The Bottom Line
- + 10-year warranty
- + 1200 watts for demanding gaming rigs
- + 80 PLUS and Cybenetics Gold ratings
- + Good value
- - None
Should you buy it?AvoidConsiderShortlistBuy
Introduction, Specifications, and Pricing
Another XPG product has returned to us for testing. This time, we revisit the XPG Core Reactor II ATX 3.0 PSU line with the 1200-watt model. The previous 850w model scored well in our testing with a 97% Editor's Choice Award, so will the 1200-watt model be any better?
Priced at $199.99, this 1200-watt ATX 3.0 PSU offers up to an 80 PLUS Gold rating and the same 10-year warranty. Let's find out if this PSU deserves your hard-earned money.
XPG has packaged the Core Reactor II 1200-watt PSU in virtually the same packaging as the 850-watt unit, a red package with Mera, the company's mascot, on the outside. Certifications for 80 PLUS Gold, Cybenetics Gold, 12VHPWR, and ATX 3.0 are listed on the top right.
Again, XPG has placed all the need-to-know information on the back of the packaging; specifications, dimensions, and cable information are here.
This side shows where the end-user can download a digital manual and the SKU and serial number.
This side of the box shows the power supply curve and efficiency.
XPG wants you to be aware of some key points: things like a 135mm FDB Silent fan, Premium 100% Japanese capacitors, and other protections built into the Core Reactor II 1200-watt PSU.
XPG has included a few stickers of Mera, the company mascot, and the great packaging. "Game to the Xtreme" is the company's motto.
The bag all the cabling comes in is a nice place to keep the cables you don't use in your current build. You might need them later.
XPG has included a power cable, 24-pin motherboard cable, two 8-pin EPS/CPU cables, a 600-watt 12VHPWR to 12VHPWR cable, 12VHPWR cable to a dual 6+2 PCIe pin cable, three PCIe 6+2 to 6+2 pin (8 connections) cables, and three SATA (9 connections) and MOLEX (3 connections) cables.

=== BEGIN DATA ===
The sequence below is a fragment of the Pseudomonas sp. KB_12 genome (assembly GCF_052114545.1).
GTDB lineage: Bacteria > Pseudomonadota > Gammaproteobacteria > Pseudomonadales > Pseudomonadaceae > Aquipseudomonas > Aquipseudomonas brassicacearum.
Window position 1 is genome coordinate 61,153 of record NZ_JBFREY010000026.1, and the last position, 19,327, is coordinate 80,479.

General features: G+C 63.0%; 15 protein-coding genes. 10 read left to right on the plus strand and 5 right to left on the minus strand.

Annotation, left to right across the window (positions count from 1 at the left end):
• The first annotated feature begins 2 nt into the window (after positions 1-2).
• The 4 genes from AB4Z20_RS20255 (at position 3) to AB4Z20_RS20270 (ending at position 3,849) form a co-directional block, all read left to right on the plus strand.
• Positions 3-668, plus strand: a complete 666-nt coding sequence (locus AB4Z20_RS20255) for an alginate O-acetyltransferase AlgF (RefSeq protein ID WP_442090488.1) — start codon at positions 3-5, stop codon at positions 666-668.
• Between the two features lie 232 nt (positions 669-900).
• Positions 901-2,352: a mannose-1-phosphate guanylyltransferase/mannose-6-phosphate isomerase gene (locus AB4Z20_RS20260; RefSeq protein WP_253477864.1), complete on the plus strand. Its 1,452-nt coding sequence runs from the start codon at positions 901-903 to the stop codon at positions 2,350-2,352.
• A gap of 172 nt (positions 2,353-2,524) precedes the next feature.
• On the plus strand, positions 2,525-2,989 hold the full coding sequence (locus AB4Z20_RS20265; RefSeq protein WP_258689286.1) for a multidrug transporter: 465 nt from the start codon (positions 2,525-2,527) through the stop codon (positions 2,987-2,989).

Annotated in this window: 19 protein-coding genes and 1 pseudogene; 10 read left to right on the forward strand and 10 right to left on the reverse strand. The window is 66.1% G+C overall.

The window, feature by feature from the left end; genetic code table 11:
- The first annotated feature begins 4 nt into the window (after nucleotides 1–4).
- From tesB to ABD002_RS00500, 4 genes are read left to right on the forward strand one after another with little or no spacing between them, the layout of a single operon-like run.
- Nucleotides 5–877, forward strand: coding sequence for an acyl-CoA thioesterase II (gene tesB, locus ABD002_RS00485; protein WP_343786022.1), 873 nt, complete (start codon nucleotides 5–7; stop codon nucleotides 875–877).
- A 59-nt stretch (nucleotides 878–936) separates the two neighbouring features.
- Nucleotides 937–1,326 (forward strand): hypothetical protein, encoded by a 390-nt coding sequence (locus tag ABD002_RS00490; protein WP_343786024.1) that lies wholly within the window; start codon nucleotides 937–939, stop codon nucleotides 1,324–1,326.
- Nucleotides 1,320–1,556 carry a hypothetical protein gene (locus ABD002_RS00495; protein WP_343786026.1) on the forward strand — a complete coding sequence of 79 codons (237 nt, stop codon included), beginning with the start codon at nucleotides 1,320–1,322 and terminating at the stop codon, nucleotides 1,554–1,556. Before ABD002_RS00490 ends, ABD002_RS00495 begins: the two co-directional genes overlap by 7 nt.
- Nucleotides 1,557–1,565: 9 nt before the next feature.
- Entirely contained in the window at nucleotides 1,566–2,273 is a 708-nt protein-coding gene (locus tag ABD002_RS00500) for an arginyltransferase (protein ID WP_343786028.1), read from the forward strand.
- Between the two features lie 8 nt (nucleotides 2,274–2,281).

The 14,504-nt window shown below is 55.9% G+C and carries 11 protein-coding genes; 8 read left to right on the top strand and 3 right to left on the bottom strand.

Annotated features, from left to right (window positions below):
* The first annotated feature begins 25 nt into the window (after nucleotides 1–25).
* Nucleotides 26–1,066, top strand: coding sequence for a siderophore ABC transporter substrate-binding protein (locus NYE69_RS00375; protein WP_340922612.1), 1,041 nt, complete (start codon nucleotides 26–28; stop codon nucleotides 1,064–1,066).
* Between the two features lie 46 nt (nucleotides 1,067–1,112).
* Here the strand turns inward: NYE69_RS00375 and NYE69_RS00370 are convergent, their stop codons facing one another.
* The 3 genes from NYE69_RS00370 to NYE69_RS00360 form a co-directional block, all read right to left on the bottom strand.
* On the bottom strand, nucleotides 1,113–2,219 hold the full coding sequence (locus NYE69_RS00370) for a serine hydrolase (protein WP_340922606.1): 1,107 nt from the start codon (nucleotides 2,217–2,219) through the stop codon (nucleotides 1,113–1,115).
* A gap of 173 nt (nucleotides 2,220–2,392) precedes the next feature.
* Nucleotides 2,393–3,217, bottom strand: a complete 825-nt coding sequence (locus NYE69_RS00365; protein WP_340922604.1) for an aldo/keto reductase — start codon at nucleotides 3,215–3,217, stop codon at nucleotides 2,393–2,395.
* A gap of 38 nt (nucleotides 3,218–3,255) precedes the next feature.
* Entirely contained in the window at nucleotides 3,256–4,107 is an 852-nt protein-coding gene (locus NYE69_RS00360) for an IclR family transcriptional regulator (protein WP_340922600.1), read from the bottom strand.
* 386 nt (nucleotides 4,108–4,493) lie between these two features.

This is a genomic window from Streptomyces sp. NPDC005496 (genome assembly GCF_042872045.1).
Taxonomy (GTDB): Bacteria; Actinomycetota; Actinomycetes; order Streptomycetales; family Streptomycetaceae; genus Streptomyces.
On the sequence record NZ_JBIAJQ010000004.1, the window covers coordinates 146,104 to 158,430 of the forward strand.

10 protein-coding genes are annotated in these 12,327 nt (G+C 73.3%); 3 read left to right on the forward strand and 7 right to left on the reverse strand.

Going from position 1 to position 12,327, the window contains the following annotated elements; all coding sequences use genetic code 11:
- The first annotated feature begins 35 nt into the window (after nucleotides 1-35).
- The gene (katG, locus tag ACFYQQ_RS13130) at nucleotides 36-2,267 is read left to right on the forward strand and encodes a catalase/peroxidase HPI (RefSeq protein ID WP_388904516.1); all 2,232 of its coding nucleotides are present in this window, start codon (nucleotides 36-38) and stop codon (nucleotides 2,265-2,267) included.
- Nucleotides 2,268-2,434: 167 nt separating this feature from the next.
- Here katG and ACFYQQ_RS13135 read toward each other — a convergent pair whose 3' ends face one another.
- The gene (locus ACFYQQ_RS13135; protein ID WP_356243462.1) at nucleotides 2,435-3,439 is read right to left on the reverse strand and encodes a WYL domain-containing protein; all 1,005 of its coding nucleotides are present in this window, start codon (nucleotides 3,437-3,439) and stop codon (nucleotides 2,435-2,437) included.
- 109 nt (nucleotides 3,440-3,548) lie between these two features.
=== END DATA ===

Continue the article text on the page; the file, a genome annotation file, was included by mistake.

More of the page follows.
XPG and many other PSU manufacturers are now including a 12VHPWR to dual 6+2 PCIe pin cable in many of the newer PSUs. Since the 12VHPWR connection provides up to 450 watts worth of juice, using that same plug for other GPUs than the latest NVIDIA GPUs that use the older PCIe plugs makes sense. The different 12VHPWR cable is rated for up to 600 watts worth of power, has the full 12+4 configuration, and is the only cable with a full sleeve.
The PSU itself has been packaged with protection in mind, with two black foam pieces protecting the PSU while in transit. A plastic bag is wrapped around the Core Reactor II for added protection.
Outside the XPG Core Reactor II 1200w ATX 3.0 PSU
Removing all the packing materials from the Core Reactor II 1200w PSU shows a very understated design with core design elements just like the 850w unit; however, it is slightly larger with dimensions of 160x150x85mm. The fan size has also increased from 120mm to 135mm.
The XPG Core Reactor II 1200-watt ATX 3.0 PSU has a massive 100 amps available on the single 12V rail. This configuration is great for overclocking and system stability when the system is under extreme loads.
The input side of the Core Reactor II 1200w PSU has two connections for the 24-pin motherboard cable, an 18-pin, and a 10-pin. Next is the 12VHPWR connection in a 12+4 pin configuration. In the far right and lower right corners are the five CPU and VGA 8-pin connections. Lastly, the SATA and MOLEX connections connect via 6-pin and have three total inputs.